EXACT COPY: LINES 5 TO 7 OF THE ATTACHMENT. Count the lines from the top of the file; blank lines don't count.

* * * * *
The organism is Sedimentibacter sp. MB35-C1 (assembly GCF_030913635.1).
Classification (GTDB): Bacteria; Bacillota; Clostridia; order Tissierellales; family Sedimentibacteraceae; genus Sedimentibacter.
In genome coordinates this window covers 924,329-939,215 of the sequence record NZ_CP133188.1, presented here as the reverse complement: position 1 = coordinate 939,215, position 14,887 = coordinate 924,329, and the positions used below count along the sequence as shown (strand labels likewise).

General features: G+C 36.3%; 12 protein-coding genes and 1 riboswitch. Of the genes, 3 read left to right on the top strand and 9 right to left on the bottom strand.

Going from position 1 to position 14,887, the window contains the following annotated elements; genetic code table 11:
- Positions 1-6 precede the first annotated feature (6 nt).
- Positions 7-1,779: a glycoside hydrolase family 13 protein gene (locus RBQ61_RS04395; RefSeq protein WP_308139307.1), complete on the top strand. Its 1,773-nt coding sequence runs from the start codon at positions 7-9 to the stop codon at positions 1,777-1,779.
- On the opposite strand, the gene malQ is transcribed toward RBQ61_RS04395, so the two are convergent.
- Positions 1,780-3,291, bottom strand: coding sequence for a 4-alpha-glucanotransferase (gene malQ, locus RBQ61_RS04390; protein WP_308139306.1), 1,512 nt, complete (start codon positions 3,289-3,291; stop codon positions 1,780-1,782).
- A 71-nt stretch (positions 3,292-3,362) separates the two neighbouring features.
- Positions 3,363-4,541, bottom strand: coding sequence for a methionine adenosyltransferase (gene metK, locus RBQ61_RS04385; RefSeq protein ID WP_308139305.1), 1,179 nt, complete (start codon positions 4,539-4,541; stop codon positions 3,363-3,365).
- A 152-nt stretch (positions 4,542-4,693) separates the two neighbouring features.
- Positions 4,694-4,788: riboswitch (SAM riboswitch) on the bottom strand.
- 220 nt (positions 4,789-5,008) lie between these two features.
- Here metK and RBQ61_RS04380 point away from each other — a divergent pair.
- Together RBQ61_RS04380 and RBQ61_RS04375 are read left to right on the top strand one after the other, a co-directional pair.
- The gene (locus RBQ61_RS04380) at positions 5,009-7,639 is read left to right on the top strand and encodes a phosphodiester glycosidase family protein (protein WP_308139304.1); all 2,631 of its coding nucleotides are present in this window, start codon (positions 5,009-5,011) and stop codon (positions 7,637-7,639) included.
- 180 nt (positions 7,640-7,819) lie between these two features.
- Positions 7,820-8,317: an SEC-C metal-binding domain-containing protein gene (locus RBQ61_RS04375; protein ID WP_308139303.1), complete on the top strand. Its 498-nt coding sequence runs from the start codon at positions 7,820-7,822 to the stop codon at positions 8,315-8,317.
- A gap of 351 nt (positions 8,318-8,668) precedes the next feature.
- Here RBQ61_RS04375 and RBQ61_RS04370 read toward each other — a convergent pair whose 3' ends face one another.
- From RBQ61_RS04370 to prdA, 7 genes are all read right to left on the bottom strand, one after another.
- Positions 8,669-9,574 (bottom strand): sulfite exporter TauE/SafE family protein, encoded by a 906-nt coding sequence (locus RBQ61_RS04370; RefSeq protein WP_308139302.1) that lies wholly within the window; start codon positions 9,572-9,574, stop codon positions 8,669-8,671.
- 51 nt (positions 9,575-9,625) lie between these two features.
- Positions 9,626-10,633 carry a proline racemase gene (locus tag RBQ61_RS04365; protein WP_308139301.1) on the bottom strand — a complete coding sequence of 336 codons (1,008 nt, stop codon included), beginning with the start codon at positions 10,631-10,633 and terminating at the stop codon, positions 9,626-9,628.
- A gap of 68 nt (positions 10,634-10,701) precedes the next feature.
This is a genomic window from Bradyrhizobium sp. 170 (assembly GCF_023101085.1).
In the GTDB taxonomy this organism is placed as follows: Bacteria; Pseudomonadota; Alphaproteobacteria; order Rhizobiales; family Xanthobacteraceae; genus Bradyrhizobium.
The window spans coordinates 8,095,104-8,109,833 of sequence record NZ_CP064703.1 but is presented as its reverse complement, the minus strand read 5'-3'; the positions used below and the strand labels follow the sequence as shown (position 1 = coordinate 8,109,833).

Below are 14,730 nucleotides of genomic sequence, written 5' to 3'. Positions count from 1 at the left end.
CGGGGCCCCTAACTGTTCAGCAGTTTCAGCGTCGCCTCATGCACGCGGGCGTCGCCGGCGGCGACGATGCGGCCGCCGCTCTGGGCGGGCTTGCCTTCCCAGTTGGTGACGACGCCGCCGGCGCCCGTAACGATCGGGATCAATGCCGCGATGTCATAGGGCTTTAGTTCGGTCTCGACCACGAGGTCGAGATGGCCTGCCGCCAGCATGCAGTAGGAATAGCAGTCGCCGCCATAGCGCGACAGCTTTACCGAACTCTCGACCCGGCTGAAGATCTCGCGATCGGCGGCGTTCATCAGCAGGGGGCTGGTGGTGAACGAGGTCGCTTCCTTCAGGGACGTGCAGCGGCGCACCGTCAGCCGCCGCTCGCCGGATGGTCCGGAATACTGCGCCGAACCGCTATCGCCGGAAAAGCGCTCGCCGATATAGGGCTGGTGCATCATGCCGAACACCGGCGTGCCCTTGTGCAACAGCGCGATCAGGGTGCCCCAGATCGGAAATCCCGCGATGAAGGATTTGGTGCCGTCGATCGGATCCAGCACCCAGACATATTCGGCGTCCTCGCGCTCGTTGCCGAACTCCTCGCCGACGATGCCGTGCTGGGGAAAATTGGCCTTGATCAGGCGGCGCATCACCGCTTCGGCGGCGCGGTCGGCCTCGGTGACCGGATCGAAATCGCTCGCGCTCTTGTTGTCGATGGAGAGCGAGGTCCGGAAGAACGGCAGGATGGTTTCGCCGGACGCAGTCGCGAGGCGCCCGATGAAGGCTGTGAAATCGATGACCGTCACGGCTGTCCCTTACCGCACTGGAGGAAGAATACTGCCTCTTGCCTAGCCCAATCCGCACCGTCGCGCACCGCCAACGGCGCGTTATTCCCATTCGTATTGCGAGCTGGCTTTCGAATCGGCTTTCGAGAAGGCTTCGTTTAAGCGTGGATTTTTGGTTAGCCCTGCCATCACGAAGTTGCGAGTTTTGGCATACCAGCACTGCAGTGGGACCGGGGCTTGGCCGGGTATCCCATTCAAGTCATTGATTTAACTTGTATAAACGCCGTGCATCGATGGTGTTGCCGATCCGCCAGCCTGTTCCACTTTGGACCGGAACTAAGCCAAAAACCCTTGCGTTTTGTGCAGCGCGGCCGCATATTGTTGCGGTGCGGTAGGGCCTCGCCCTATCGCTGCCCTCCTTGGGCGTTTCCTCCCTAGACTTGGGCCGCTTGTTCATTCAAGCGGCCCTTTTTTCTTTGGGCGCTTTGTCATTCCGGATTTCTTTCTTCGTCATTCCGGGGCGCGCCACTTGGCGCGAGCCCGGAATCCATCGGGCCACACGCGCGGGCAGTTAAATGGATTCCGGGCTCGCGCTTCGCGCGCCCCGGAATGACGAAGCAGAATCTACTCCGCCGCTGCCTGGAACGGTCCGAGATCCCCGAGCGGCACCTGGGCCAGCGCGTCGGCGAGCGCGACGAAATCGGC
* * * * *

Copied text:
Going from position 1 to position 14,887, the window contains the following annotated elements; genetic code table 11:
- Positions 1-6 precede the first annotated feature (6 nt).
- Positions 7-1,779: a glycoside hydrolase family 13 protein gene (locus RBQ61_RS04395; RefSeq protein WP_308139307.1), complete on the top strand. Its 1,773-nt coding sequence runs from the start codon at positions 7-9 to the stop codon at positions 1,777-1,779.